“Our morning flight to Al Maktoum International Airport is not doing too good, but the evening flight is doing fine - our load factor is in the 60s,” Bouteiller says, adding the airline is seeking to move base to Dubai International Airport (DXB) to drive passenger demand.
“In Muscat, if you are going to Dubai you have to fly to DXB because when they [passengers] look at the map they say ‘this is in the centre of the city’. It’s only an impression that DWC is too far out and is not as ‘prestigious’ as DXB. But, in fact, it is a lot more efficient and a much better airport in terms of operational capability.”
“[Dubai Airports CEO Paul Griffiths] is working on a solution and it’s coming from their end. We did obtain some slots in DXB but they have some restrictions in Terminal 2. We technically have the right to operate into DXB but they cannot accommodate us at the moment.”
Griffiths confirms to Arabian Business that DXB is operating at full capacity, but says the airport authorities are trying to fit in SalamAir.
StrategicAero Research’s Ahmed says: “Given the congestion into places such as Dubai, traffic access is the biggest obstacle because airlines may not be able to get the preferred slot times they need to entice new passengers their way. But if they are left with little or no choice on slot availability, they have to take them because otherwise somebody else will.”
So is the market deep enough to accommodate budget carriers?
Martin Consulting CEO Mark D Martin argues it is. “Growth in Middle East air traffic will lead to market viability and we believe there are more airlines that will see stable and sustainable growth," he says.
"SaudiGulf Airlines has transitioned from being a non-starter to a starter in the last two years, so clearly there is a market and that market can be made viable.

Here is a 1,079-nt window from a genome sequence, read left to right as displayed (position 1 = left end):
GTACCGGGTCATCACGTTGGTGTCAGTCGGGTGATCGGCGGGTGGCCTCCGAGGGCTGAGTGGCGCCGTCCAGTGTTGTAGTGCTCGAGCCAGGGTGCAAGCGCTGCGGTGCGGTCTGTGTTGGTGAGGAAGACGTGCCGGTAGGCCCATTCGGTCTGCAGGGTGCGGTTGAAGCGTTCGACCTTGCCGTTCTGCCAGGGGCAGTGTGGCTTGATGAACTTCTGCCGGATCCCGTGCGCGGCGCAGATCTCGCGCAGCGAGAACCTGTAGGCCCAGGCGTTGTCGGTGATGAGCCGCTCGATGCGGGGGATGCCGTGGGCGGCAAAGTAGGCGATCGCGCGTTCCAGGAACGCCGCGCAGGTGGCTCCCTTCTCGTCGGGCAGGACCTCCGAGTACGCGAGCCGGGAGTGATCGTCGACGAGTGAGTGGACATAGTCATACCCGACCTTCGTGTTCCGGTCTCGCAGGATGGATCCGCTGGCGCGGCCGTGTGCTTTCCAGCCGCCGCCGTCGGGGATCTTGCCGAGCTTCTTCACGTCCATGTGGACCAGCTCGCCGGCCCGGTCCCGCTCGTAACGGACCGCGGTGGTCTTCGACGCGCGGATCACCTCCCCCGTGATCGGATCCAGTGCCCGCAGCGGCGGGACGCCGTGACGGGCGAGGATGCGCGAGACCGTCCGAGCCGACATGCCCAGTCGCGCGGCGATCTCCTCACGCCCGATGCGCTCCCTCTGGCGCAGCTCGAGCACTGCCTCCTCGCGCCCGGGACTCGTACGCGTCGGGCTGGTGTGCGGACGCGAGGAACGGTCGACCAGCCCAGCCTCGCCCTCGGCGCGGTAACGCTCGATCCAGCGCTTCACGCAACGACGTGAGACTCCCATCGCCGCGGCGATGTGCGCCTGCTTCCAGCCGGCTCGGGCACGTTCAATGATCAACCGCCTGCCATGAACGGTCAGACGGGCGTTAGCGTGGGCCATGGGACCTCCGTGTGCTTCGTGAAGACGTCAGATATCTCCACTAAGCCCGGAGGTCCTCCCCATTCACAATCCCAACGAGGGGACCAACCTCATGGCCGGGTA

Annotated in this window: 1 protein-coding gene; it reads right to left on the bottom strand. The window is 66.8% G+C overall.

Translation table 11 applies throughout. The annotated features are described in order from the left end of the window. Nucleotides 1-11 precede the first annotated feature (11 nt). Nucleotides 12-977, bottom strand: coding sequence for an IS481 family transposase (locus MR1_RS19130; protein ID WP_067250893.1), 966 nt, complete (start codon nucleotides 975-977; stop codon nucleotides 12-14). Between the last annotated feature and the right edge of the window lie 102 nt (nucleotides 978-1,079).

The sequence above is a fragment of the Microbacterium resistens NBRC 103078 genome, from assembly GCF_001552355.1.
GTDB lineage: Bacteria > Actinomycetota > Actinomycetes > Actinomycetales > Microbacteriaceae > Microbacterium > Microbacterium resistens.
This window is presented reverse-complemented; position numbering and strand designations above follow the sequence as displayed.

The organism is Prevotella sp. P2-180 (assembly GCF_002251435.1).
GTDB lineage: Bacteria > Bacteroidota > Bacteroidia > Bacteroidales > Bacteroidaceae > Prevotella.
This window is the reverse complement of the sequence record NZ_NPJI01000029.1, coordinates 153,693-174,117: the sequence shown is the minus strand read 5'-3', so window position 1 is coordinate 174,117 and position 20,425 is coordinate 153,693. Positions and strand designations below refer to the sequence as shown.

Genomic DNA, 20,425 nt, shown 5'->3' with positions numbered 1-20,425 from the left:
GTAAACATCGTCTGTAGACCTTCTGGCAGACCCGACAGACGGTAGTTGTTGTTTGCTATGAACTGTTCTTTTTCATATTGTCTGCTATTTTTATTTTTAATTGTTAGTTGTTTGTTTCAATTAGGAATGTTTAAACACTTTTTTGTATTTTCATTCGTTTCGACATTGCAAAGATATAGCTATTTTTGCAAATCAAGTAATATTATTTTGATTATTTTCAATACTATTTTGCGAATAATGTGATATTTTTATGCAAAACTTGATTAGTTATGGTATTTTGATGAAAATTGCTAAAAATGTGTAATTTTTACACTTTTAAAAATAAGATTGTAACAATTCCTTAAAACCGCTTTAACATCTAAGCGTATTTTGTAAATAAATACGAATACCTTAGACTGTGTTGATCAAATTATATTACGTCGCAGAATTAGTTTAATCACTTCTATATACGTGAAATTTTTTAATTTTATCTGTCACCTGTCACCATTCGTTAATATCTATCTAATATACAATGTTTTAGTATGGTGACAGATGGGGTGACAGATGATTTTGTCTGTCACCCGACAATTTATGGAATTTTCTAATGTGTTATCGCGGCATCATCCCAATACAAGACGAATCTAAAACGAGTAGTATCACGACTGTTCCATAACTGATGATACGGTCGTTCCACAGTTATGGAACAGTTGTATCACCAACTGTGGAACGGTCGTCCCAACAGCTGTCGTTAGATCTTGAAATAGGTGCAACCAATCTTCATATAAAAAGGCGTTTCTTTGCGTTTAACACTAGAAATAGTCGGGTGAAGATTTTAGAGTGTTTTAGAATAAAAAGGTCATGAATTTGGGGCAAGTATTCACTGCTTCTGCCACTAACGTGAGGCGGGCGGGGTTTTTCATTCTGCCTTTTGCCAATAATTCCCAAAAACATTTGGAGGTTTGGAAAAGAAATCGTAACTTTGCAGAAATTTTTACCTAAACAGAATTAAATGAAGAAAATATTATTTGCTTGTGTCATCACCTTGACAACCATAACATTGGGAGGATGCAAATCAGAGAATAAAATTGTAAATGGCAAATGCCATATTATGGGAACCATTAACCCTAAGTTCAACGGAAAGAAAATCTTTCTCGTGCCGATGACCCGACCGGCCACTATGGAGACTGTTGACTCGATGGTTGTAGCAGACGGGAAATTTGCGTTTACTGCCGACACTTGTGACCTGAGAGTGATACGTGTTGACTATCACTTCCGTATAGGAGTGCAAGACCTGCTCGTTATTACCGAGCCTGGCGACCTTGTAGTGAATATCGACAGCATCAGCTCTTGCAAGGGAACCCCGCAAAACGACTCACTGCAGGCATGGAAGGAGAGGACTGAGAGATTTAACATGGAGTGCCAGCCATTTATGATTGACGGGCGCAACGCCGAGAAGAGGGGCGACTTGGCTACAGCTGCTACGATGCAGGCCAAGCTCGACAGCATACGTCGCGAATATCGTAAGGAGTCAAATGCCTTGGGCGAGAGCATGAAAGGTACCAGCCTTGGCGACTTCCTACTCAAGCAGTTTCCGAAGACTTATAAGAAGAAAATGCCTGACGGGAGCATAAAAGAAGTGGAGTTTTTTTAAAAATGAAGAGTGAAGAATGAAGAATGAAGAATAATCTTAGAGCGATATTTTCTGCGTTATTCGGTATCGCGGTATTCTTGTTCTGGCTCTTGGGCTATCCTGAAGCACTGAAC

“[However], the failures outweigh the success of airline operations in the Middle East. Airlines such Bahrain Air, Air Jazeera, RAK Airways, Fujairah Airlines and Wataniya Airways, a total of five airlines have shut down during the last seven years, so clearly these certainly are interesting times when it comes to building aviation in the region, because there clearly is shortage in capacity.
“After these airlines shut shop, the Middle East lost nearly 100 single aisle aircraft in a span of 36 months; that’s roughly three aircraft every month. SalamAir certainly will help fill the void that [now] exists.”
Ahmad argues there is room for at least four or five more low-cost carriers to operate in the GCC.
“It is conceivable that Etihad may look to set up something. Someone could set up something out of Dubai World Central. Iran and Iraq are two massive markets that are also crying out for a home grown LCC. Saudi Arabia, too, is a prime spot, but given the dithering of flynas’ identity crisis and the red tape there, I don’t see any fledgling start up coming out of there anytime soon,” he adds.
“That said, the likes of leaders such as flydubai and Air Arabia will dominate. The lower tier players like flynas, Jazeera Airways, SalamAir and others will see the greatest pressure on yields and pricing because they have it all to do when it comes to expansion.”
While Bouteiller previously headed flynas, a low-cost Saudi airline, his game plan for SalamAir will be different.
“While flynas is a low cost that moved into a hybrid model, SalamAir is and will remain a low-cost airline for the time being. Besides, the difference is that it [SalamAir] has the soul of Oman. We are really trying to get as much of an Omani touch as possible, in terms of service onboard and even the smell in the aircraft,” Bouteiller says.
He is also acutely aware that he will need to turn a profit sooner rather than later in order to keep the airline flying - and his job.
“We have to offer more flights to more destinations. We have to be more competitive and offer good fares that correspond to customer needs," he acknowledges.
"If I do that and I can attract enough passengers onboard my flights then I make profit, which is the other reason for the [airline's] existence, because I am a privately owned airline and I am not subsidised by government by any means."
With a pilot's licence, a mandate for expansion and a market that is only growing, there is plenty of optimism to keep Bouteiller in the sky for a while yet.